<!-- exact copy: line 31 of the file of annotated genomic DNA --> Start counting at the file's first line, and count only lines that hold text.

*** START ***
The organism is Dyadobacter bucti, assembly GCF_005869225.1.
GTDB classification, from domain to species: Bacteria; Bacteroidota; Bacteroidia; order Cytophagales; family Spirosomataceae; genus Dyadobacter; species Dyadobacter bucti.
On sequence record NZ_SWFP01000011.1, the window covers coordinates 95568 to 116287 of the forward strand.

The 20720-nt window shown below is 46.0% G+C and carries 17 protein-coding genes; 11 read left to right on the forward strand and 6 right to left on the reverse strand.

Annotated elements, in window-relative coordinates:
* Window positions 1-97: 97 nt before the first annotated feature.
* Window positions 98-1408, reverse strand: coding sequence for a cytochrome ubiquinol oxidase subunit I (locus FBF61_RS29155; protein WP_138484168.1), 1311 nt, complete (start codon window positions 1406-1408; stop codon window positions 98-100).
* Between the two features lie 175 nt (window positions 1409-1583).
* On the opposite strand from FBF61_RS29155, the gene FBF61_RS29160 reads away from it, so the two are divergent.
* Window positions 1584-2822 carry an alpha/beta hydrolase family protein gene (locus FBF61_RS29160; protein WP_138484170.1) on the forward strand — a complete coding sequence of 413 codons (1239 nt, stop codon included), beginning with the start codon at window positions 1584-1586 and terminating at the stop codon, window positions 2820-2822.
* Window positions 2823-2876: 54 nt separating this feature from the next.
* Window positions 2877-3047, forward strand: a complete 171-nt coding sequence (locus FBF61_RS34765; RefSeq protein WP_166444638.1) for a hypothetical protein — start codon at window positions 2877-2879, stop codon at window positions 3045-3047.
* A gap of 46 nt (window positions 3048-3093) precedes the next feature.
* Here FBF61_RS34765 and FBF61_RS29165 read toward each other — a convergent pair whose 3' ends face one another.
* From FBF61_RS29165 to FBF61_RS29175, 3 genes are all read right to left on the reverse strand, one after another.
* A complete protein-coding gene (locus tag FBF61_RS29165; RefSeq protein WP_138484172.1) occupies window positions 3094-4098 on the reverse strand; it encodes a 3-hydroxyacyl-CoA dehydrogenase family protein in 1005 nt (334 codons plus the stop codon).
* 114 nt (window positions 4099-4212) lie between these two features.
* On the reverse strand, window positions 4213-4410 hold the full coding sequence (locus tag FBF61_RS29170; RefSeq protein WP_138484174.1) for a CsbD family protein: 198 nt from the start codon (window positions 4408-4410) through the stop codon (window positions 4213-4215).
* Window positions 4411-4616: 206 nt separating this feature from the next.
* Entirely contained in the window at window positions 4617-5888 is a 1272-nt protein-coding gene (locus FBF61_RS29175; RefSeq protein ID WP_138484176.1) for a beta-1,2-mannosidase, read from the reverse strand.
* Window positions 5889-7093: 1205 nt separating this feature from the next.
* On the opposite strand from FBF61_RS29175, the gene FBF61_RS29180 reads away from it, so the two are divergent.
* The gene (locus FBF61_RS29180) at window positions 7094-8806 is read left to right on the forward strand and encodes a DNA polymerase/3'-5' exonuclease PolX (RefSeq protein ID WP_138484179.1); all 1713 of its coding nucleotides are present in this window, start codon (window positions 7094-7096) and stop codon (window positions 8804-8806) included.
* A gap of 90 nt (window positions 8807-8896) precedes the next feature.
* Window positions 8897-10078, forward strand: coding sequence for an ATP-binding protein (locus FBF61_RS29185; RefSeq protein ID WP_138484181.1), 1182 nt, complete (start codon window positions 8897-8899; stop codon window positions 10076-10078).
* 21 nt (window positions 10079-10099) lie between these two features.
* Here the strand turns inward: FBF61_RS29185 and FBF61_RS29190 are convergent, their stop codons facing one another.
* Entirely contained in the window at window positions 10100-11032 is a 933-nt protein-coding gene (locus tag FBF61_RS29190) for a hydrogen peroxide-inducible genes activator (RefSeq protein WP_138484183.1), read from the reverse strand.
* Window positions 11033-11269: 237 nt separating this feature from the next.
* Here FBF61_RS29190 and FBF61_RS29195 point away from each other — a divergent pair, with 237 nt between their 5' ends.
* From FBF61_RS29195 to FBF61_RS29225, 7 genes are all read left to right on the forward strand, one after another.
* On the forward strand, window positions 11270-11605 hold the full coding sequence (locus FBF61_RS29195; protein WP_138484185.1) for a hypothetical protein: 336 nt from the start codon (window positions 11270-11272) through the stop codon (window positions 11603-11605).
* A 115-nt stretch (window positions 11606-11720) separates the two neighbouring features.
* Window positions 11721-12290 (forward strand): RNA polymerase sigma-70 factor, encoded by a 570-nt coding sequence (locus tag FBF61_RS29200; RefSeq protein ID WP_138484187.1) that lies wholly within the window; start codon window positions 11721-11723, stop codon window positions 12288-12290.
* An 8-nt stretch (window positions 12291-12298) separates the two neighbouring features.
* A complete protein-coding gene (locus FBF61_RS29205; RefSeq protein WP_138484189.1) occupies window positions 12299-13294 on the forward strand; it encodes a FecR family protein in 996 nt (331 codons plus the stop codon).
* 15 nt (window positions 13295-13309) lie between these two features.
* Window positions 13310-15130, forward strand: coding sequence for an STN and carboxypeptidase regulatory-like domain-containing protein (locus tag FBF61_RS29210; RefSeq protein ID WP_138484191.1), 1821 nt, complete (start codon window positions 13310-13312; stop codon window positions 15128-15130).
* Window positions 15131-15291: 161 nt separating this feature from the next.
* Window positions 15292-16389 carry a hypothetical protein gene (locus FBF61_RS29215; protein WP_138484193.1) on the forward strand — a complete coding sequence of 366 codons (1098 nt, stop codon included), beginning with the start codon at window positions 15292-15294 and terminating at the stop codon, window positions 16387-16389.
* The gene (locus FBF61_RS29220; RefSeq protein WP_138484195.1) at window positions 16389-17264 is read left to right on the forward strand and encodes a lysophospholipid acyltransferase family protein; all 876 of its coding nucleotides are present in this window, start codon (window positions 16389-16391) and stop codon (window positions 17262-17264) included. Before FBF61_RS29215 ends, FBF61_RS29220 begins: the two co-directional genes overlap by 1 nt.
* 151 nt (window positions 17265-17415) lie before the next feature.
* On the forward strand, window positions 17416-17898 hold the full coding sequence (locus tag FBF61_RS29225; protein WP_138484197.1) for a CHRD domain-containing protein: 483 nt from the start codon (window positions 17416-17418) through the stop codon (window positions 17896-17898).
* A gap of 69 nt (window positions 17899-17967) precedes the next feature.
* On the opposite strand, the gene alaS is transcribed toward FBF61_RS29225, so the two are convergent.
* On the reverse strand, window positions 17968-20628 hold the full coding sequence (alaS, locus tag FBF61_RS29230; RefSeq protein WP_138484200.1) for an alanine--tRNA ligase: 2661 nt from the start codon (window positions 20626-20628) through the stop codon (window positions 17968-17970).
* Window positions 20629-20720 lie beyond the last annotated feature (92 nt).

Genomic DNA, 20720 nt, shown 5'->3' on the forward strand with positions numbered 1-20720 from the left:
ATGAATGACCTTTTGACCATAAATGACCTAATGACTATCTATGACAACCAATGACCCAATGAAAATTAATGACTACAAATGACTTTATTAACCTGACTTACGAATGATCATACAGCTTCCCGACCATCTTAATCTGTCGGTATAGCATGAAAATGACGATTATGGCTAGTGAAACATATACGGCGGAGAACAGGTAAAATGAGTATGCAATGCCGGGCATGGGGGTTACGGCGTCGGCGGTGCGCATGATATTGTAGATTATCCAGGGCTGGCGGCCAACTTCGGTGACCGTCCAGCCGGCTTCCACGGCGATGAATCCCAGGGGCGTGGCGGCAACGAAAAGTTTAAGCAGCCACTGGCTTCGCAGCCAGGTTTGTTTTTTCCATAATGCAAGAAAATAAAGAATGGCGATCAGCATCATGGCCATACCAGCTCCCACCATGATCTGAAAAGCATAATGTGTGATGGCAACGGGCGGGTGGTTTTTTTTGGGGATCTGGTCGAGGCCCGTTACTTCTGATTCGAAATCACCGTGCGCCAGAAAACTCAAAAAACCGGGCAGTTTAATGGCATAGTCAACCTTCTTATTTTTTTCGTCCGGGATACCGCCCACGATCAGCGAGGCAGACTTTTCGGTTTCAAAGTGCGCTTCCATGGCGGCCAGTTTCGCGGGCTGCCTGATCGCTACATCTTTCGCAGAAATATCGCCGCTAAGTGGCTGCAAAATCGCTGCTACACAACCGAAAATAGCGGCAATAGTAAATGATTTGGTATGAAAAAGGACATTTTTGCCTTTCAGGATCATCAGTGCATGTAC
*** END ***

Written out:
* From FBF61_RS29195 to FBF61_RS29225, 7 genes are all read left to right on the forward strand, one after another.